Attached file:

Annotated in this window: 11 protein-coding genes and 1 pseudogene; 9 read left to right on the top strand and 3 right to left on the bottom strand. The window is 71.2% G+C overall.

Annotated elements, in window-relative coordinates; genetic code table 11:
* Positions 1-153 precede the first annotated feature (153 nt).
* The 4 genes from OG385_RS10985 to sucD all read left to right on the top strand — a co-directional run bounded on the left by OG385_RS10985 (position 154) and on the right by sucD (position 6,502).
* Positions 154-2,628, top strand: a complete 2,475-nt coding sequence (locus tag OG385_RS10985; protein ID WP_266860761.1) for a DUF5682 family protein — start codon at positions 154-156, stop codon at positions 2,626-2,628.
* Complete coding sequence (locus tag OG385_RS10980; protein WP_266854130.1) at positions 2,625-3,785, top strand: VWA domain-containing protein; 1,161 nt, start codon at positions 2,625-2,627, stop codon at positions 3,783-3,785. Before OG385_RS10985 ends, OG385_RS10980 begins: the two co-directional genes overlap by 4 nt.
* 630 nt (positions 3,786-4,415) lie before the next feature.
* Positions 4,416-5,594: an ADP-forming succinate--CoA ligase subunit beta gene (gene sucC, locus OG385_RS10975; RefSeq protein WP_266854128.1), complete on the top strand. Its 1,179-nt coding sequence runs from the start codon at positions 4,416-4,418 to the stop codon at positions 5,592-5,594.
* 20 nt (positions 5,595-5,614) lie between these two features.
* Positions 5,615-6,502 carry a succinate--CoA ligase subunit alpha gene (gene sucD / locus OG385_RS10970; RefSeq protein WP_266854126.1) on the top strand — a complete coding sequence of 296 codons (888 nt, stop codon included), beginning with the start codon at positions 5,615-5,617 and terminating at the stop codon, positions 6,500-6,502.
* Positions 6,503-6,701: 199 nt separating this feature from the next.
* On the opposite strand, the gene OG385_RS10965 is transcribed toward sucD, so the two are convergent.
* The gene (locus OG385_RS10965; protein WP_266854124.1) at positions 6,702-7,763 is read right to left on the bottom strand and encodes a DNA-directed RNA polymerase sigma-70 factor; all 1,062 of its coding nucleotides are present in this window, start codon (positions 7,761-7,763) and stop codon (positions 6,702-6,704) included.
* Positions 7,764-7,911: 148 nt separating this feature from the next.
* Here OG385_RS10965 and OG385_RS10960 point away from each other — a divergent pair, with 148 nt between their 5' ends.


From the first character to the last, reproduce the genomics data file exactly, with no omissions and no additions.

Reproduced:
Annotated in this window: 11 protein-coding genes and 1 pseudogene; 9 read left to right on the top strand and 3 right to left on the bottom strand. The window is 71.2% G+C overall.

Annotated elements, in window-relative coordinates; genetic code table 11:
* Positions 1-153 precede the first annotated feature (153 nt).
* The 4 genes from OG385_RS10985 to sucD all read left to right on the top strand — a co-directional run bounded on the left by OG385_RS10985 (position 154) and on the right by sucD (position 6,502).
* Positions 154-2,628, top strand: a complete 2,475-nt coding sequence (locus tag OG385_RS10985; protein ID WP_266860761.1) for a DUF5682 family protein — start codon at positions 154-156, stop codon at positions 2,626-2,628.
* Complete coding sequence (locus tag OG385_RS10980; protein WP_266854130.1) at positions 2,625-3,785, top strand: VWA domain-containing protein; 1,161 nt, start codon at positions 2,625-2,627, stop codon at positions 3,783-3,785. Before OG385_RS10985 ends, OG385_RS10980 begins: the two co-directional genes overlap by 4 nt.
* 630 nt (positions 3,786-4,415) lie before the next feature.
* Positions 4,416-5,594: an ADP-forming succinate--CoA ligase subunit beta gene (gene sucC, locus OG385_RS10975; RefSeq protein WP_266854128.1), complete on the top strand. Its 1,179-nt coding sequence runs from the start codon at positions 4,416-4,418 to the stop codon at positions 5,592-5,594.
* 20 nt (positions 5,595-5,614) lie between these two features.
* Positions 5,615-6,502 carry a succinate--CoA ligase subunit alpha gene (gene sucD / locus OG385_RS10970; RefSeq protein WP_266854126.1) on the top strand — a complete coding sequence of 296 codons (888 nt, stop codon included), beginning with the start codon at positions 5,615-5,617 and terminating at the stop codon, positions 6,500-6,502.
* Positions 6,503-6,701: 199 nt separating this feature from the next.
* On the opposite strand, the gene OG385_RS10965 is transcribed toward sucD, so the two are convergent.
* The gene (locus OG385_RS10965; protein WP_266854124.1) at positions 6,702-7,763 is read right to left on the bottom strand and encodes a DNA-directed RNA polymerase sigma-70 factor; all 1,062 of its coding nucleotides are present in this window, start codon (positions 7,761-7,763) and stop codon (positions 6,702-6,704) included.
* Positions 7,764-7,911: 148 nt separating this feature from the next.
* Here OG385_RS10965 and OG385_RS10960 point away from each other — a divergent pair, with 148 nt between their 5' ends.